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Blackouts or loss of consciousness

Evidence-based medicine

Gerry Morrow

Monday, 11 March 2019

AdobeStock_162202477.jpgA blackout is defined as a transient, spontaneous loss of consciousness (TLoC) followed by complete recovery. Blackouts are common. In the UK, 1 in 2 people will experience a blackout at some point in their lives, the most common underlying cause being vasovagal syncope.

Approximately 3% of accident and emergency department visits in the UK are thought to be due to blackouts. One meta-analysis of adults presenting to emergency departments with syncope found that 29% related to situational, orthostatic or vasovagal syncope. Heart disease was diagnosed in 10.4% of people, most frequently bradyarrhythmia (4.8%) and tachyarrhythmia (2.6%). One third of all patients were discharged without a formal diagnosis.

The commonest causes of blackouts are neurally-mediated reflex syncope, orthostatic hypotension, cardiac abnormalities (such as bradycardia, tachycardia or low cardiac output), epileptic seizures (ES) and psychogenic non-epileptic seizures (PNES).  

Making a definitive diagnosis of the cause of the blackout is a challenge faced by all GPs, paramedics and emergency department clinicians specifically because of the lack of unique distinguishing clinical features in these patients.

Clearly, in a TLOC situation the importance of a management plan based on an accurate diagnosis allows for appropriate risk stratification, avoidance of misdiagnosis and false reassurance for individuals who may be at high risk of complications for an underlying cardiological or neurological pathology.

A recent attempt to collate symptom-based data, examination findings and investigation results into an easy-to-use tool to assist in resolving the diagnostic dilemma of blackouts was unsuccessful. The authors used questionnaires, witness testimony, ictal and post-ictal findings to assist clinicians facing the TLoC conundrum.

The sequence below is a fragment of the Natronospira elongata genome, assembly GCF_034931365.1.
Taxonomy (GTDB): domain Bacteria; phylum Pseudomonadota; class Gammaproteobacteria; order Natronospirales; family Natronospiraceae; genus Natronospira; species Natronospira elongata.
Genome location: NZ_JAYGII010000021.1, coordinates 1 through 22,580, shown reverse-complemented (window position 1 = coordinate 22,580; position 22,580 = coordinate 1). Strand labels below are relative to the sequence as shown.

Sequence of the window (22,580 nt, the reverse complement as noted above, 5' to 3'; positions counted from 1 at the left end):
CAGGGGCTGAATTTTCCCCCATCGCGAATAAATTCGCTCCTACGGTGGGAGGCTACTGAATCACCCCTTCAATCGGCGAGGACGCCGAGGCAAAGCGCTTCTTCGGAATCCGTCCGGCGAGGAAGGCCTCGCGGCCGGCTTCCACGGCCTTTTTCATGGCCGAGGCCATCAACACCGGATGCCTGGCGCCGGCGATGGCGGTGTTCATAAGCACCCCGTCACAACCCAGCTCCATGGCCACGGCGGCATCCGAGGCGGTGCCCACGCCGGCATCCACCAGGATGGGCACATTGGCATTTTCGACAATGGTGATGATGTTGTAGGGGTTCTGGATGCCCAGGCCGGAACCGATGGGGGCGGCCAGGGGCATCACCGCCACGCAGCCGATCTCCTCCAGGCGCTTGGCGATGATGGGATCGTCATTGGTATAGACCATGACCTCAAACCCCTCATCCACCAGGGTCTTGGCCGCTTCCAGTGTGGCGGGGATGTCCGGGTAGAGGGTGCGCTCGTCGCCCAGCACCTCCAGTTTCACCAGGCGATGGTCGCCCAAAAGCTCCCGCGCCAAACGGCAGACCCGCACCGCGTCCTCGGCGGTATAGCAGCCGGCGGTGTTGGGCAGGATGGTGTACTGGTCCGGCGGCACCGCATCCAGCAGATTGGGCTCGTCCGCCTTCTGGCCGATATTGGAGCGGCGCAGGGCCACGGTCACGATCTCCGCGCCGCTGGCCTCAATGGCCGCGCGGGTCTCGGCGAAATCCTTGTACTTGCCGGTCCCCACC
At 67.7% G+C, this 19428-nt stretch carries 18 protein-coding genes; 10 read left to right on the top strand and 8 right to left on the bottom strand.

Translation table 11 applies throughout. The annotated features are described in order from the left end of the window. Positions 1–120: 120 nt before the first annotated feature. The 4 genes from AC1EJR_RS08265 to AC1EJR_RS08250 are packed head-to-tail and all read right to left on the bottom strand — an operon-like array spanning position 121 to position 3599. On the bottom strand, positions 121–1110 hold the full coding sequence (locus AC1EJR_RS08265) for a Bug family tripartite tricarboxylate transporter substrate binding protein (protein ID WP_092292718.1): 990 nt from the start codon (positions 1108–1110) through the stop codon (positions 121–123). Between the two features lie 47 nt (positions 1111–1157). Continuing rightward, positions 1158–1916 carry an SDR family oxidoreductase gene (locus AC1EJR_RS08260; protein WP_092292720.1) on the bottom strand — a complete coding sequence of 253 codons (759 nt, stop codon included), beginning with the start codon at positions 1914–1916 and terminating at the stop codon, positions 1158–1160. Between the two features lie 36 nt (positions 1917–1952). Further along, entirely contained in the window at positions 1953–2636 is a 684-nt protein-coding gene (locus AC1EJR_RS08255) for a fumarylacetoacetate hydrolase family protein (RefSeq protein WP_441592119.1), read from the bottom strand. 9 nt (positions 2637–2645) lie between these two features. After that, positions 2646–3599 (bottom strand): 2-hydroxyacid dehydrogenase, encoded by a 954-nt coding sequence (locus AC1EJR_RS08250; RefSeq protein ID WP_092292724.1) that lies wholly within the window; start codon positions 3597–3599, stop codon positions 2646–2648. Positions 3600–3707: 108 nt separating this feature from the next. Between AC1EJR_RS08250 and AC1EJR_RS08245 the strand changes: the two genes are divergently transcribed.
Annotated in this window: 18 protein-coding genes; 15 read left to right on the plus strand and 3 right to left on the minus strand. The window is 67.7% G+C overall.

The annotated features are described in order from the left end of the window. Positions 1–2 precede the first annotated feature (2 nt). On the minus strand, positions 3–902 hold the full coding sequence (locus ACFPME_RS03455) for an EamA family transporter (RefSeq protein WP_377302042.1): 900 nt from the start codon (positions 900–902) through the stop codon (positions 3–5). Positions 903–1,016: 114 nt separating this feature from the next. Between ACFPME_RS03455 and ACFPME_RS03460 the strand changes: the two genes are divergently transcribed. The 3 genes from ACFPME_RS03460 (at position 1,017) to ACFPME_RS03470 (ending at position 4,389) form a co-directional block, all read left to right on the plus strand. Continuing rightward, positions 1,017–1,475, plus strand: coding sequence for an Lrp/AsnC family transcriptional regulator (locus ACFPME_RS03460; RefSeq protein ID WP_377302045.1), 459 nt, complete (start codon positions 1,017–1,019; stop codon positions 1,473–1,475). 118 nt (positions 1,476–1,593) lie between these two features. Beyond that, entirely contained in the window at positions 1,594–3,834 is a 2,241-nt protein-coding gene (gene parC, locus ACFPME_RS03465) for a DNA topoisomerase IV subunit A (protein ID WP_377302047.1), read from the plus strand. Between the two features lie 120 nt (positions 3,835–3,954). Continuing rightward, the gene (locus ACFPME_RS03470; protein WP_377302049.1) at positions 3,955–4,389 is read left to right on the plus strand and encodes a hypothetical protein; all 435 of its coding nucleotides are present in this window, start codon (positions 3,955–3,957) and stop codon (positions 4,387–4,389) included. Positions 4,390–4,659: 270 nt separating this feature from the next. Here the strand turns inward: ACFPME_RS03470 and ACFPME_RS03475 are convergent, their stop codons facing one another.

Unfortunately, the authors were forced to conclude that when faced with a patient who has blacked out, where a compelling diagnostic reason has been excluded (such as an arrhythmia) the most appropriate management is likely to require referral to a clinician with expertise in the diagnosis and treatment of seizures.  

This conclusion is supported by the current NICE quality standards on blackouts. In particular, where they assert that a cardiological cause should be excluded if possible, in these patients. The NICE guideline on epilepsies diagnosis and management also advises that if there is diagnostic doubt that a seizure has occurred specialist referral should be urgent.

This still leaves us with the problem of how to deal with patients who have a brief loss of consciousness, spontaneous recovery, non-witnessed in the absence of a clear and defined underlying pathological process causing the episode.

The best guidance appears to be that we exclude red flags, (such as serious injuries sustained during the episode, any signs of heart failure, or new heart murmurs, the presence of ECG abnormalities, TLoC during exertion or a family history of sudden cardiac death under the age of 40 or an inherited cardiac condition) and then exercise our well-honed clinical judgement in other patients to access further specialist assessment, where appropriate. 

At present therefore, the challenge of definitive diagnosis in TLoC is yet to be solved.

Author's Image

Gerry Morrow

With a keen interest in evidence-based medicine and patient involvement, Gerry has over twenty years’ experience working as a GP, based initially in Worcester and then in the rural practice of Allendale. Now Medical Director of Clarity Informatics, a leading IT healthcare solutions provider, Gerry is leading a globally recognised team of clinicians and researchers, and is also directly responsible for the production and delivering of Clarity’s clinical guidance which forms the clinical content of NICE’s Clinical Knowledge Summaries (CKS) service. Gerry is also a clinical non-executive director of the North East Ambulance Service, responsible for operating patient transport and ambulance response services across a region covering 3,200 square miles and a population of 2.7 million people.
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